High‐Content Imaging Assays for Identifying Compounds that Generate Superoxide and Impair Mitochondrial Membrane Potential in Adherent Eukaryotic Cells

Puja Billis1, Yvonne Will1, Sashi Nadanaciva1

1 Compound Safety Prediction, Worldwide Medicinal Chemistry, Pfizer Inc, Groton, Connecticut
Publication Name:  Current Protocols in Toxicology
Unit Number:  Unit 25.1
DOI:  10.1002/0471140856.tx2501s59
Online Posting Date:  February, 2014
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Abstract

Reactive oxygen species (ROS) are constantly produced in cells as a result of aerobic metabolism. When there is an excessive production of ROS and the cell's antioxidant defenses are overwhelmed, oxidative stress occurs. The superoxide anion is a type of ROS that is produced primarily in mitochondria but is also generated in other regions of the cell including peroxisomes, endoplasmic reticulum, plasma membrane, and cytosol. Here, a high‐content imaging assay using the dye dihydroethidium is described for identifying compounds that generate superoxide in eukaryotic cells. A high‐content imaging assay using the fluorescent dye tetramethylrhodamine methyl ester is also described to identify compounds that impair mitochondrial membrane potential in eukaryotic cells. The purpose of performing both assays is to identify compounds that (1) generate superoxide at lower concentrations than they impair mitochondrial membrane potential, (2) impair mitochondrial membrane potential at lower concentrations than they generate superoxide, (3) generate superoxide and impair mitochondrial function at similar concentrations, and (4) do not generate superoxide or impair mitochondrial membrane potential during the duration of the assays. Curr. Protoc. Toxicol. 59:25.1.1‐25.1.14. © 2014 by John Wiley & Sons, Inc.

Keywords: oxidative stress; superoxide; dihydroethidium; mitochondrial membrane potential; TMRM; high‐content imaging

     
 
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Table of Contents

  • Introduction
  • Basic Protocol 1: High‐Content Imaging Assay for Identifying Compounds that Generate Superoxide
  • Basic Protocol 2: High‐Content Imaging Assay for Identifying Compounds that Impair Mitochondrial Membrane Potential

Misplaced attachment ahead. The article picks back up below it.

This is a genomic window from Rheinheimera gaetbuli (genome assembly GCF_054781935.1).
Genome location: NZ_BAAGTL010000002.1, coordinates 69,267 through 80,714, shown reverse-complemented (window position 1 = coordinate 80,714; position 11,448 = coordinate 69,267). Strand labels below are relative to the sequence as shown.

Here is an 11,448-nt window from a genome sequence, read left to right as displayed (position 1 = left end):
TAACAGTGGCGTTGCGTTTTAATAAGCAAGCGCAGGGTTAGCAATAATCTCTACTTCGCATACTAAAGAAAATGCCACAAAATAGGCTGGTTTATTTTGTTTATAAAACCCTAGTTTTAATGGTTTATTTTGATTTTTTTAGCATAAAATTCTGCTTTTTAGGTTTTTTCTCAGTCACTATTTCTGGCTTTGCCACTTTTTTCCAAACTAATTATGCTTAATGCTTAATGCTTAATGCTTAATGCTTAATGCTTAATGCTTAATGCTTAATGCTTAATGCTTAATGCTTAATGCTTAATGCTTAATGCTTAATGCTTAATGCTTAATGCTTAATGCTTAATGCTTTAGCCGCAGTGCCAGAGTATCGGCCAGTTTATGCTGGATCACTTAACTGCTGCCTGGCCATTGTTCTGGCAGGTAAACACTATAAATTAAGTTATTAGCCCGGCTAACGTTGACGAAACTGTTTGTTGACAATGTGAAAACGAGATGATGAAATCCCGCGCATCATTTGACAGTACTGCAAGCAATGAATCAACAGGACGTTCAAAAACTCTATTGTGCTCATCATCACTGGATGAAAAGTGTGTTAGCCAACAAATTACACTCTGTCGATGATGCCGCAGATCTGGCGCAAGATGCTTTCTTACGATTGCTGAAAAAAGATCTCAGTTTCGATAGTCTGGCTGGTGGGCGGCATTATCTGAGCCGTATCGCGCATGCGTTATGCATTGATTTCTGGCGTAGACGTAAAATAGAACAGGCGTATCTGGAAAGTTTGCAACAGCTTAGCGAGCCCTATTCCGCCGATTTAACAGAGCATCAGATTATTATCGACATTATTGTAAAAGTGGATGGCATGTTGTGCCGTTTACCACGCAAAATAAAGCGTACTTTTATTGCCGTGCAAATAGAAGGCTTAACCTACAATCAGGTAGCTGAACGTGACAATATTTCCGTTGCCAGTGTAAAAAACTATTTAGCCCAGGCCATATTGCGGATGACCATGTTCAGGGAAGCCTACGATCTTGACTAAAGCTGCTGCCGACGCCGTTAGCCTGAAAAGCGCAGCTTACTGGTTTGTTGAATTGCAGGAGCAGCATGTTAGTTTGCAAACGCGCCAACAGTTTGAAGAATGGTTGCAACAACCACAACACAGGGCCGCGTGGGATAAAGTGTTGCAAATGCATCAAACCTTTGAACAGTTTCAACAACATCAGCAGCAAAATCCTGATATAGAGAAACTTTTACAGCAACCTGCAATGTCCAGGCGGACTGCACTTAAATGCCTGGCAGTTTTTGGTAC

• Reagents and Solutions
  • Commentary
  • Literature Cited
  • Figures
  • Tables
     
 
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Materials

Basic Protocol 1: High‐Content Imaging Assay for Identifying Compounds that Generate Superoxide

  Materials
  • Cells to be tested (e.g., THLE‐2 cells, ATCC# CRL‐2706)
  • Phenol red–free cell culture medium
  • Test compounds
  • Pure dimethyl sulfoxide (DMSO, Sigma, cat. no. D2650)
  • Rotenone (Sigma, cat. no. R8875) or antimycin A (Sigma, cat. no. A8674): positive control for superoxide generation
  • Dihydroethidium (DHE, see recipe)
  • Pure dimethylformamide (DMF, VWR, cat. no. 9221‐01)
  • Hoechst 33342 trihydrochloride, trihydrate (10 mg/ml, 16.2 mM, see recipe)
  • Black‐walled, clear‐bottom, 96‐well plates (some cell types, e.g., THLE‐2, require collagen‐coated plates, Becton Dickinson, cat. no. 356700)
  • 37°C, 5% CO 2, 95% humidified incubator
  • 96‐well plates (for diluting test compounds)
  • Automated fluorescence microscopic imaging system (e.g., Thermo Fisher Scientific Cellomics ArrayScan VTI High‐Content Screening Reader)
NOTE: All solutions and equipment coming into contact with cells must be sterile, and proper sterile technique should be used accordingly.

Basic Protocol 2: High‐Content Imaging Assay for Identifying Compounds that Impair Mitochondrial Membrane Potential

  Materials
  • Cells to be tested (e.g., THLE‐2 cells, ATCC# CRL‐2706)
  • Cell culture medium
  • Test compounds
  • Pure dimethyl sulfoxide (DMSO, Sigma, cat. no. D2650)
  • Carbonyl cyanide 3‐chlorophenylhydrazone (CCCP, Sigma, cat. no. C2759)
  • Tetramethylrhodamine methyl ester perchlorate (TMRM, see recipe)
  • Hoechst 33342 trihydrochloride, trihydrate (see recipe)
  • Hank's balanced salt solution (HBSS, Lonza, cat. no. 10‐527F), 37°C
  • Black‐walled, clear‐bottom, 96‐well plates (some cell types, e.g., THLE‐2, require collagen‐coated plates, available from Becton Dickinson, cat. no. 356700)
  • 37°C, 5% CO 2, 95% humidified incubator
  • 96‐well plates (for diluting compounds)
  • Light microscope
  • Automated fluorescence microscopic imaging system (e.g., Thermo Fisher Scientific Cellomics ArrayScan VTI High‐Content Screening Reader)
NOTE: All solutions and equipment coming into contact with cells must be sterile, and proper sterile technique should be used accordingly.
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Figures

Videos

Literature Cited

Literature Cited
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